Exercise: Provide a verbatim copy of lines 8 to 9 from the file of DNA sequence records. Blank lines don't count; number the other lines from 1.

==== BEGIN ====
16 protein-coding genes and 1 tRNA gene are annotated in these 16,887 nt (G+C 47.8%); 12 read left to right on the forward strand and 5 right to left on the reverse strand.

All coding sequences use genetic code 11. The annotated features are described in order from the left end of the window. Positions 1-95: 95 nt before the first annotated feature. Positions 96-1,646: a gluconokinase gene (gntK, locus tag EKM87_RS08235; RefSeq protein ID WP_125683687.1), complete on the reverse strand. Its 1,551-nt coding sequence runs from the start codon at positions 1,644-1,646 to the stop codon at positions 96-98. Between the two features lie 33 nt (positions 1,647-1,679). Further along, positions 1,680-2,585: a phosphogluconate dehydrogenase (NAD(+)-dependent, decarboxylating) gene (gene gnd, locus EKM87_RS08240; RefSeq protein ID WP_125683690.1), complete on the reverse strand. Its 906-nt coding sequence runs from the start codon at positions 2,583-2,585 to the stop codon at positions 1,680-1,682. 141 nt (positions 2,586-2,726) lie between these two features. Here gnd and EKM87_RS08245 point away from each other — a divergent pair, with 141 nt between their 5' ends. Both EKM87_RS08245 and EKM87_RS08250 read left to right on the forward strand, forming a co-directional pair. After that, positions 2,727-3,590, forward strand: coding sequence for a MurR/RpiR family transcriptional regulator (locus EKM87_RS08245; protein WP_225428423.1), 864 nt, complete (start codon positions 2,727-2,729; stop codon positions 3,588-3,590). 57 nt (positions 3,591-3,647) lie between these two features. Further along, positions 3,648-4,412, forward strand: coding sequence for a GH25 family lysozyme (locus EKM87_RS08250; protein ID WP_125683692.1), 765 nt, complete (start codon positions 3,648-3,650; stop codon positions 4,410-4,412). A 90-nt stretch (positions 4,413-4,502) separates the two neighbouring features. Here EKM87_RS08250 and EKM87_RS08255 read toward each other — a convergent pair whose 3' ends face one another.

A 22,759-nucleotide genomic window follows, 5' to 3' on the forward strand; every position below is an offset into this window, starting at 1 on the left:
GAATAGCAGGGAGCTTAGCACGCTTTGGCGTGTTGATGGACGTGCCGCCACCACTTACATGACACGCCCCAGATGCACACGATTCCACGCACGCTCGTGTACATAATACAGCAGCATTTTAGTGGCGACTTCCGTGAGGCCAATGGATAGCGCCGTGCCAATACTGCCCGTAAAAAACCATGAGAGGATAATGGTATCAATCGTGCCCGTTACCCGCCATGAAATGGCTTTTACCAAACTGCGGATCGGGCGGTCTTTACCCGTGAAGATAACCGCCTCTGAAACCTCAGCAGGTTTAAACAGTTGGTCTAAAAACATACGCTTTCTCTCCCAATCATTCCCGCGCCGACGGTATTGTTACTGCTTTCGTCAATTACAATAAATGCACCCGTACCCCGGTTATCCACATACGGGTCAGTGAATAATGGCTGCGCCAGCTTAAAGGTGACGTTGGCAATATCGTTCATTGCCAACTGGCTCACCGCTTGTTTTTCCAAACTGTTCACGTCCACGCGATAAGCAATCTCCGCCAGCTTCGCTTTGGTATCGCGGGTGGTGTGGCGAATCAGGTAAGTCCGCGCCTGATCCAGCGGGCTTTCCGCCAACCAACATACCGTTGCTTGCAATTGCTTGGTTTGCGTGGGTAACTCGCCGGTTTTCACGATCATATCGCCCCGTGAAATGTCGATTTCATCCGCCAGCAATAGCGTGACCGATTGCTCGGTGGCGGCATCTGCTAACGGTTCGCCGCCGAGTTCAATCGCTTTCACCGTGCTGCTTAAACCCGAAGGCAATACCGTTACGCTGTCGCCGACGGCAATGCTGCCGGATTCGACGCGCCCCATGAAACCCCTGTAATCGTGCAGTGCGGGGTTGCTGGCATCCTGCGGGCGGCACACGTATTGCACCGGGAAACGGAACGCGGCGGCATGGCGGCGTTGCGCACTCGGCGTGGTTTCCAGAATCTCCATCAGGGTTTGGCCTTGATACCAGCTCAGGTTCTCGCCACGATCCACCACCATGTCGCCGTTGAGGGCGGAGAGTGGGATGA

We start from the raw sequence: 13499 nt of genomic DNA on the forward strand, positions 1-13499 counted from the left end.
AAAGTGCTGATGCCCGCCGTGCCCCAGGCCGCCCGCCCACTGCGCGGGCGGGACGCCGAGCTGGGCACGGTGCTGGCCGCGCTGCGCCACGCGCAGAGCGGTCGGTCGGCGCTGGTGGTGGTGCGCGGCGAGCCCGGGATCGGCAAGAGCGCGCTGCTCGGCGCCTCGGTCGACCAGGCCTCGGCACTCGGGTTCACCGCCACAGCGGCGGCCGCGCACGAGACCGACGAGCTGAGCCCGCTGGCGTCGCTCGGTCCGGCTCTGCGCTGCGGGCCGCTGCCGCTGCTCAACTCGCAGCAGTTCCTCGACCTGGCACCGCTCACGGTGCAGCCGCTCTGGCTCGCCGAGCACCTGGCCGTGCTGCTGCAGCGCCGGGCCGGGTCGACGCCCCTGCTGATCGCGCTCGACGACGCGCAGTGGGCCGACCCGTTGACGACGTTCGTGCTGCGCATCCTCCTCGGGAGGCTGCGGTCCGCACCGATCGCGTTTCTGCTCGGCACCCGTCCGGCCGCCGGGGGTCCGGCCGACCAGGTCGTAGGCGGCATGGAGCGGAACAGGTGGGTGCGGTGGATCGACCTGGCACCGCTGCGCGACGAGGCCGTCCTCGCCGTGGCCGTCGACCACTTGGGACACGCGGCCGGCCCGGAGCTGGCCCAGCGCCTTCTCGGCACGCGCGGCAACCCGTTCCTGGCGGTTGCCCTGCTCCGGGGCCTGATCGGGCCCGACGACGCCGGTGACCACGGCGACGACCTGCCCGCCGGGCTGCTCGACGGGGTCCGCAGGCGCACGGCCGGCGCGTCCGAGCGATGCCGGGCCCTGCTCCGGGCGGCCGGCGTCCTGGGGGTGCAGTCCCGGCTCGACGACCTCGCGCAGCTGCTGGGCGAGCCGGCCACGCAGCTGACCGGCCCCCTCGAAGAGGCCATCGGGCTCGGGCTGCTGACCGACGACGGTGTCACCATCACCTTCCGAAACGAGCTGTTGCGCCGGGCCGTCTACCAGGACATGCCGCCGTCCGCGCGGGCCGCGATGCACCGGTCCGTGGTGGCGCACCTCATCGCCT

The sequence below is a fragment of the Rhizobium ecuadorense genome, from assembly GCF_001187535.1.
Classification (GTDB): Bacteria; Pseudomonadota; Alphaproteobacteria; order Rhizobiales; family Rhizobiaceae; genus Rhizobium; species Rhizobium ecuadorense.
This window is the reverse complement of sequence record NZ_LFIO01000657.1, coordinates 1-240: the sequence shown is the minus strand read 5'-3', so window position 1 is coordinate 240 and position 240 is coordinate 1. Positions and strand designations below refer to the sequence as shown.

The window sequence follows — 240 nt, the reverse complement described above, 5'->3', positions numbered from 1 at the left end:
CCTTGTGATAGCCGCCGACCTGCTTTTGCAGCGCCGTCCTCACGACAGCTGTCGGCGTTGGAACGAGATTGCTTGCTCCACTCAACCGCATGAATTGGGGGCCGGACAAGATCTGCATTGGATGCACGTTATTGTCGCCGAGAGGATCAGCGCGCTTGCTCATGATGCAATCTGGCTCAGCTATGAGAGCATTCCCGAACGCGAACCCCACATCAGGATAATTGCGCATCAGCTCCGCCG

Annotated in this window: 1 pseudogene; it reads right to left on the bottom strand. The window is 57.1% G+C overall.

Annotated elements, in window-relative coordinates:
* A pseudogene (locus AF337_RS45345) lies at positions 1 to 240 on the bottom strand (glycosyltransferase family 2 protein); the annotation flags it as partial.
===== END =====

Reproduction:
Classification (GTDB): Bacteria; Pseudomonadota; Alphaproteobacteria; order Rhizobiales; family Rhizobiaceae; genus Rhizobium; species Rhizobium ecuadorense.
This window is the reverse complement of sequence record NZ_LFIO01000657.1, coordinates 1-240: the sequence shown is the minus strand read 5'-3', so window position 1 is coordinate 240 and position 240 is coordinate 1. Positions and strand designations below refer to the sequence as shown.